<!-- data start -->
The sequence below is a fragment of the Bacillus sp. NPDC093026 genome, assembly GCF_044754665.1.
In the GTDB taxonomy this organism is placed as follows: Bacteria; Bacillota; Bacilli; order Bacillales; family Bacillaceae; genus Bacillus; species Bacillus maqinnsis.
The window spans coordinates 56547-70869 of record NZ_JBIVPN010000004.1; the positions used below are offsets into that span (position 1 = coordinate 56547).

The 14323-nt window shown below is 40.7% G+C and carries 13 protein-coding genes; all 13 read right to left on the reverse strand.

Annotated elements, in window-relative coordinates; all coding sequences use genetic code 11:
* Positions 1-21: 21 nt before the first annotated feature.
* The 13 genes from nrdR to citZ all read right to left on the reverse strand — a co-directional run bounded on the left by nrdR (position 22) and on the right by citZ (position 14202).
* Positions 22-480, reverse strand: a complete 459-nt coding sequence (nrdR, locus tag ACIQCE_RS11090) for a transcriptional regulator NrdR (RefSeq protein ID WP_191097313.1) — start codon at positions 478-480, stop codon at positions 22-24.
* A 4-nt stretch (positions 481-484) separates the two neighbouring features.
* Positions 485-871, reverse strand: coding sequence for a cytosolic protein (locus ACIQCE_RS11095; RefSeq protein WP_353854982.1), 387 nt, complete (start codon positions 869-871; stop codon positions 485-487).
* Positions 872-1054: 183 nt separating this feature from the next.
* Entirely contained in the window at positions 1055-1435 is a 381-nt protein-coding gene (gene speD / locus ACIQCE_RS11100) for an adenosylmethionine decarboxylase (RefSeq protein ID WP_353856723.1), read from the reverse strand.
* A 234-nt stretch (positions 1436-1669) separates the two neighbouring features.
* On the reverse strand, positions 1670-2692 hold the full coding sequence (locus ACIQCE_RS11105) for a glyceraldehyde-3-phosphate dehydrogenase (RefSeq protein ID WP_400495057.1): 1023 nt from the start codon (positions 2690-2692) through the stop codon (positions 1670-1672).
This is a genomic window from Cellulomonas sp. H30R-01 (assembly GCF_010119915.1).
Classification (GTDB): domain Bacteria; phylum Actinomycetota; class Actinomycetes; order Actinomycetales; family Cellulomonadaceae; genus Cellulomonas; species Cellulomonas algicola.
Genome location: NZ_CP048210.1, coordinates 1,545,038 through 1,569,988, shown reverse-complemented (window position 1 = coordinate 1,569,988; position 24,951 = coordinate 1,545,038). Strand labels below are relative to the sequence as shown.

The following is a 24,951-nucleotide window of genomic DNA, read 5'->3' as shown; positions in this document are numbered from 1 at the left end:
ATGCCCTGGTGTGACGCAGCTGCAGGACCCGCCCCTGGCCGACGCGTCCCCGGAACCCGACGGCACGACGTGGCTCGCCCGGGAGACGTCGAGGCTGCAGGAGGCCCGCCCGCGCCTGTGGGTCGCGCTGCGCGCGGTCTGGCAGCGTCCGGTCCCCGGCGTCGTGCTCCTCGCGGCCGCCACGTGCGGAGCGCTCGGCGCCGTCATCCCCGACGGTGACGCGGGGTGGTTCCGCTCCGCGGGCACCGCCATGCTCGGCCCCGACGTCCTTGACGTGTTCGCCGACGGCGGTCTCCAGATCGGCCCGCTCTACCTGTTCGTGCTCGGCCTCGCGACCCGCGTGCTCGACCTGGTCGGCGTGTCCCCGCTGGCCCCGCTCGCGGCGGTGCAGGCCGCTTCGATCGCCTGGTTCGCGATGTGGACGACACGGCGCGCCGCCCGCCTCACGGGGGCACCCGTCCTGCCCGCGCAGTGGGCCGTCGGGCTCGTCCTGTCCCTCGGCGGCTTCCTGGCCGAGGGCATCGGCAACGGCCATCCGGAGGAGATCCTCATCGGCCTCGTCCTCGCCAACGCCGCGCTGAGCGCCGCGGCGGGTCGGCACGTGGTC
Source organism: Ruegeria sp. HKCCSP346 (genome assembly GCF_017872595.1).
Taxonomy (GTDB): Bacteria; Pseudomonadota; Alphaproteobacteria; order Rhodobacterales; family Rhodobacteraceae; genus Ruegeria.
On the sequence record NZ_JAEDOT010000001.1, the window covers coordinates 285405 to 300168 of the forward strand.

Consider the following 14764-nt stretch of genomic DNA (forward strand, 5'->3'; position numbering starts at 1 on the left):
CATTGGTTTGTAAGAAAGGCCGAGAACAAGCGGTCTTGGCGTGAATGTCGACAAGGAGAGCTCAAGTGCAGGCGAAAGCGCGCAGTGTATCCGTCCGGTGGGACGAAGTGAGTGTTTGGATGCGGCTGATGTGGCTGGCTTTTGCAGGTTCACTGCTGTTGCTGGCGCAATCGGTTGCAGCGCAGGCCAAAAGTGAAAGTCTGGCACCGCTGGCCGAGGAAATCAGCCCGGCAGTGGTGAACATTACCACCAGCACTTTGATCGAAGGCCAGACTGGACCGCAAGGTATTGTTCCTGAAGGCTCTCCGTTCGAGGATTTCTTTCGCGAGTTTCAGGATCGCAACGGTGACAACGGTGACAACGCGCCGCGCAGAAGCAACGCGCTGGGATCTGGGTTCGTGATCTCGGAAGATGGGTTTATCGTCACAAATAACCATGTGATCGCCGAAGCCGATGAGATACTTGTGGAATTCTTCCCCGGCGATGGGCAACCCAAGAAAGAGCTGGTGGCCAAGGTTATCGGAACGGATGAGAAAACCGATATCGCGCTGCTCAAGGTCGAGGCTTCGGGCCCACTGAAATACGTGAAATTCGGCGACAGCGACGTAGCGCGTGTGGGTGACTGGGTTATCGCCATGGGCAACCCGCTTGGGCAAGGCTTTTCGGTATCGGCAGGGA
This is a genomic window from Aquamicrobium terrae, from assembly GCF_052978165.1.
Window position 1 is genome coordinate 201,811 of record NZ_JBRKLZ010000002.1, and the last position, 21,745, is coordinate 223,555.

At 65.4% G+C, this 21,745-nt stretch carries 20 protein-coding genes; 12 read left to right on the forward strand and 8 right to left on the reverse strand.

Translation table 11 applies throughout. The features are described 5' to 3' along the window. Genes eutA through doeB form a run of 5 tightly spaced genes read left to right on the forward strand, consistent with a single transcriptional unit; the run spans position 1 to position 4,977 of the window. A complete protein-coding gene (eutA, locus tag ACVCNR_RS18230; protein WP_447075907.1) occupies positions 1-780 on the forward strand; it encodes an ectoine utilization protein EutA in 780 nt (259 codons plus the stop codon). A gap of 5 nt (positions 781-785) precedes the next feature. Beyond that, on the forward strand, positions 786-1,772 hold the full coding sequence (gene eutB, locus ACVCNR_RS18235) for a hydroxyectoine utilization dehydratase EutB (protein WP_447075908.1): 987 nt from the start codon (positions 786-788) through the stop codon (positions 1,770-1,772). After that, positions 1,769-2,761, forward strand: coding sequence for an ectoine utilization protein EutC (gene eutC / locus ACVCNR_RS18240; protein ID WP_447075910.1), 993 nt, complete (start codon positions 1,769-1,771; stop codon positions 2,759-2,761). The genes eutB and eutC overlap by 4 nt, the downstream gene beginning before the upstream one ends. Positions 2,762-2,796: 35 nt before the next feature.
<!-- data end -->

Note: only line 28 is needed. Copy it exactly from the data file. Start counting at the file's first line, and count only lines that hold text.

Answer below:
Translation table 11 applies throughout. The features are described 5' to 3' along the window. Genes eutA through doeB form a run of 5 tightly spaced genes read left to right on the forward strand, consistent with a single transcriptional unit; the run spans position 1 to position 4,977 of the window. A complete protein-coding gene (eutA, locus tag ACVCNR_RS18230; protein WP_447075907.1) occupies positions 1-780 on the forward strand; it encodes an ectoine utilization protein EutA in 780 nt (259 codons plus the stop codon). A gap of 5 nt (positions 781-785) precedes the next feature. Beyond that, on the forward strand, positions 786-1,772 hold the full coding sequence (gene eutB, locus ACVCNR_RS18235) for a hydroxyectoine utilization dehydratase EutB (protein WP_447075908.1): 987 nt from the start codon (positions 786-788) through the stop codon (positions 1,770-1,772). After that, positions 1,769-2,761, forward strand: coding sequence for an ectoine utilization protein EutC (gene eutC / locus ACVCNR_RS18240; protein ID WP_447075910.1), 993 nt, complete (start codon positions 1,769-1,771; stop codon positions 2,759-2,761). The genes eutB and eutC overlap by 4 nt, the downstream gene beginning before the upstream one ends. Positions 2,762-2,796: 35 nt before the next feature.